'Everything has become a bit monotone'
Marcel Nollen, VU Executive Board, opened the conversation for students and employees to see how they are coping with the coronavirus crisis. Special focus for this Freedom in Lockdown-event was on the Ramadan.
After a musical introduction by a violin player from the VU Orchestra – also a clever way of avoiding repetitive small talk while people enter the Zoom meeting – Nollen asks two students about their experience this last year.
“I feel a bit flat, I wouldn’t say that I’m depressed or scared or angry – everything has just become a bit monotone”, says one student. He notices he doesn’t have the same amount of motivation and inspiration as before, but quotes a well-known Dutch song by saying “we shall go on” and the participants smile in recognition. “We should sing that afterwards”, someone proposes.
A period of reflection
The other student seems to share that mindset of moving forward. She elaborates on her experience with Ramadan, and explains how just like during Ramadan, she has found a way to use this time as a period of reflection: “the hardship will bring peace”.
‘The hardship will bring peace’
This approach is underlined when a prayer from the Qur’an is recited by a student and reflected on by someone from the THNK School of Creative Leadership. She refers to Ramadan as a month of patience, in which people are inspired to become more grateful.
The element of reflection is something that she has seen with people all across the world during this pandemic. She sees that people now not only dig deeper in their relationships between friends and family, but also between themselves and the environment. “Are we going back to the same normal before corona, or do we have to change something about our priorities?”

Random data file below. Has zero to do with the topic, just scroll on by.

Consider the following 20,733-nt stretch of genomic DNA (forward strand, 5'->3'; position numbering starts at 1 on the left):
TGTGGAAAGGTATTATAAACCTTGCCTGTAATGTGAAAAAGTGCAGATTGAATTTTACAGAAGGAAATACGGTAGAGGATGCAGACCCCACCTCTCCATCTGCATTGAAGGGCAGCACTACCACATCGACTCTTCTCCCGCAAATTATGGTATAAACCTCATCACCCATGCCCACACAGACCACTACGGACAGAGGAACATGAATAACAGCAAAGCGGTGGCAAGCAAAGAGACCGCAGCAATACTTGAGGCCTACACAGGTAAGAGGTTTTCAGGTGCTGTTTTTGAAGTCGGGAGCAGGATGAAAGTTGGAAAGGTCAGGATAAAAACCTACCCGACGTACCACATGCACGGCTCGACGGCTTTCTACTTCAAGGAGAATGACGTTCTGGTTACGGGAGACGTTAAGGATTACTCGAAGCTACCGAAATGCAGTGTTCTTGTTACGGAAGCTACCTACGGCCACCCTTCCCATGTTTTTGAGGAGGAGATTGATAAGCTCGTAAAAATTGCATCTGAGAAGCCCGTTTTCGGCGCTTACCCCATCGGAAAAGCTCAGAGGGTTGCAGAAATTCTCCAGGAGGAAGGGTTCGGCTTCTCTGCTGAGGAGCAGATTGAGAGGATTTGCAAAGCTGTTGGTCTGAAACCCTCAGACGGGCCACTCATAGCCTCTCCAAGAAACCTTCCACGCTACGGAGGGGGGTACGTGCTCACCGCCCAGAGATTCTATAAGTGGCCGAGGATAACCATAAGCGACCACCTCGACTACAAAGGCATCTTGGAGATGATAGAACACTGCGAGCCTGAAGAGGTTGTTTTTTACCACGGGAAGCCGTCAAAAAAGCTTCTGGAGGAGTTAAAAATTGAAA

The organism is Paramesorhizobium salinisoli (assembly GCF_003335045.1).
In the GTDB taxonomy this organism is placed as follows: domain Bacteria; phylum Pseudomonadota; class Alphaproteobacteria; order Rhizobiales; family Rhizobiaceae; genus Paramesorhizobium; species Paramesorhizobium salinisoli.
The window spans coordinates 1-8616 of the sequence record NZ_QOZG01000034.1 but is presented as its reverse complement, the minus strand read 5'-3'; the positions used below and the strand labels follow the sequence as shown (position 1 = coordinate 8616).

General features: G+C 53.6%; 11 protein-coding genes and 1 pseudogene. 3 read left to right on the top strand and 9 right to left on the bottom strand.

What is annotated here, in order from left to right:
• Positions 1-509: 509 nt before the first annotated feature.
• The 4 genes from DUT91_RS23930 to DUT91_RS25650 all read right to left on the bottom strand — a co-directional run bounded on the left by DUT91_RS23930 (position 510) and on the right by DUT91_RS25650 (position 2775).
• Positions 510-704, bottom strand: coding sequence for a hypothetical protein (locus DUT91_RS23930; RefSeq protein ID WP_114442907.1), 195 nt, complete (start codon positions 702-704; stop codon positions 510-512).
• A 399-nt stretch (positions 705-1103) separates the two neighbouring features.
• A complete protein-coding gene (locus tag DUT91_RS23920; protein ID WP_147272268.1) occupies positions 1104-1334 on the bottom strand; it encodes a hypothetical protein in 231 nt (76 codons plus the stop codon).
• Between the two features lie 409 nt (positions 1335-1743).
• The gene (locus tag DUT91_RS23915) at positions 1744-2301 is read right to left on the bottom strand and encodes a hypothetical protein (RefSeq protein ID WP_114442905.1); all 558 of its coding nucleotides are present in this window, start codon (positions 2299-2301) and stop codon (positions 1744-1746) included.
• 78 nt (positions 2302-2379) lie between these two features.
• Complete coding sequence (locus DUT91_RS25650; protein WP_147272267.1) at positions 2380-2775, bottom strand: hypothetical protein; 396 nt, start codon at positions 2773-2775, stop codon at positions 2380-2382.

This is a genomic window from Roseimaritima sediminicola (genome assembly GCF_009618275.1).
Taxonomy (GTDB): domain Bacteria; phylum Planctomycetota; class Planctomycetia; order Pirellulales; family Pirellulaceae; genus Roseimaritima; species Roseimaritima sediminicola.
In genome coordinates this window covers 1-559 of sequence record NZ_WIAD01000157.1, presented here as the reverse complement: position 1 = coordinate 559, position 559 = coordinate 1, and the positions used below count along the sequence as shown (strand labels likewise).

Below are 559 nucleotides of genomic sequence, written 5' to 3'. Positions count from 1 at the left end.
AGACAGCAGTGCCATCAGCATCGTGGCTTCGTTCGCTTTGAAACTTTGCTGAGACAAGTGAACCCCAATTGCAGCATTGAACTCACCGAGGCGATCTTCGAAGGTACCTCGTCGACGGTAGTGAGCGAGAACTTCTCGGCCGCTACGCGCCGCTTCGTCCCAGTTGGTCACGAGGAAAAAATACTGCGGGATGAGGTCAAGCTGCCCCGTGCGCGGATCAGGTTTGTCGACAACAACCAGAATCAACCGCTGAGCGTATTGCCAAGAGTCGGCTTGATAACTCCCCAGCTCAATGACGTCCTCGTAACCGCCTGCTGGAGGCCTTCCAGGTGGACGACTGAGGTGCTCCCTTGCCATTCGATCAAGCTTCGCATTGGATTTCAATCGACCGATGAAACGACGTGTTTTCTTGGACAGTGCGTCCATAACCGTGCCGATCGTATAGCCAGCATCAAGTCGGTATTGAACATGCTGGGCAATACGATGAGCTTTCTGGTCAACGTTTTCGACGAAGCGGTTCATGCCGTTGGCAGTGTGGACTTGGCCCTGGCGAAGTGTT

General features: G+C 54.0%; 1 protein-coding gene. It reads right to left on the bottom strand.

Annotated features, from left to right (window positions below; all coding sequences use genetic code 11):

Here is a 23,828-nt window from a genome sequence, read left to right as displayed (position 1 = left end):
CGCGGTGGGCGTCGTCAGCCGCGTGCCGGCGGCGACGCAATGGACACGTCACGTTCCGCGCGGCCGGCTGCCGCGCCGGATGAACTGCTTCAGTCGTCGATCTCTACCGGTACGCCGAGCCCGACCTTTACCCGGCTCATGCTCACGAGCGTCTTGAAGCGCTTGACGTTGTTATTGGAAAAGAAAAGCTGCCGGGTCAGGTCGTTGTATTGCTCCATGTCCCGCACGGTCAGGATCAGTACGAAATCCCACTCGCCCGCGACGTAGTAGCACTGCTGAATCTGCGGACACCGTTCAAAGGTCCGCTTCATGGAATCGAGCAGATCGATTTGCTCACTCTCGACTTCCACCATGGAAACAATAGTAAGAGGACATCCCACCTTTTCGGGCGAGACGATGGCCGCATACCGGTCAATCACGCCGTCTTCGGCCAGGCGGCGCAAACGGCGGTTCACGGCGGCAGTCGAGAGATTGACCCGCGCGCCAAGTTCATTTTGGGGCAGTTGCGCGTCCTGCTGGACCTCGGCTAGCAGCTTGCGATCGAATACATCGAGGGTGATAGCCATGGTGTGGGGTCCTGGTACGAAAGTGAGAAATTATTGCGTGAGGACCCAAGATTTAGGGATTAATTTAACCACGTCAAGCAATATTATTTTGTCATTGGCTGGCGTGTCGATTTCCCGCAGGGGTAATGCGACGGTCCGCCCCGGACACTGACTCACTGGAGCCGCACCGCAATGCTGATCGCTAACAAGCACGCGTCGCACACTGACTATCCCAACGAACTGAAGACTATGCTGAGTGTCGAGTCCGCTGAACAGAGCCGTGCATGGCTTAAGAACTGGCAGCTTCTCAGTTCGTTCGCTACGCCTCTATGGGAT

Nollen’s role as executive board member becomes apparent when he asks the students what the VU could do to make the situation better for students. But the students also get a chance to bounce back questions to Nollen, and so he elaborates on how he keeps his motivation during lockdown times.
From there, they go on to chat about geopolitical implications of the vaccine distribution, the joy of being able to go to campus, and a student elaborates on the cultural differences she has noticed between her home country of Indonesia and the Netherlands. “We like to ask private questions, but aren’t as good in small talk as the Dutch are. Maybe we could learn from each other.” It’s a rare opportunity to speak to people all across the board about anything that comes to mind, and it makes me wonder if there were even opportunities like this in offline settings.
Purely physical distancing
Then, the participants are sent into break out rooms for a half hour of catching up. One by one, everybody shares how they are doing, if there’s something that they’re missing these days, and what gives them hope. And although on the program it looked like a big chunk of time to converse in break out rooms – which aren’t always as successful in stimulating conversation – before we know it, we’re already back in the main meeting to discuss our findings.
Besides moments of loneliness, occasional extra stress, people also share that online meetings are sometimes more efficient than meeting in person, that they don’t miss traffic jams, and that they’ve noticed a stronger bond between friends and family as their support system. “We’re not social distancing, this is purely physical distancing”, one participant remarks.
This time has also made people think about our eco system. Is it really necessary to fly all over the world or drive somewhere for every little thing? The meeting is concluded with the uplifting but also critical note that there is a world after corona, and that we are all responsible to take care of it. And although we don’t actually sing ‘We shall go on’ together, we do end the meeting with that feeling.
This was the third and final meeting of the online event series ‘Freedom in Lockdown’, held on Friday the 23rd of April.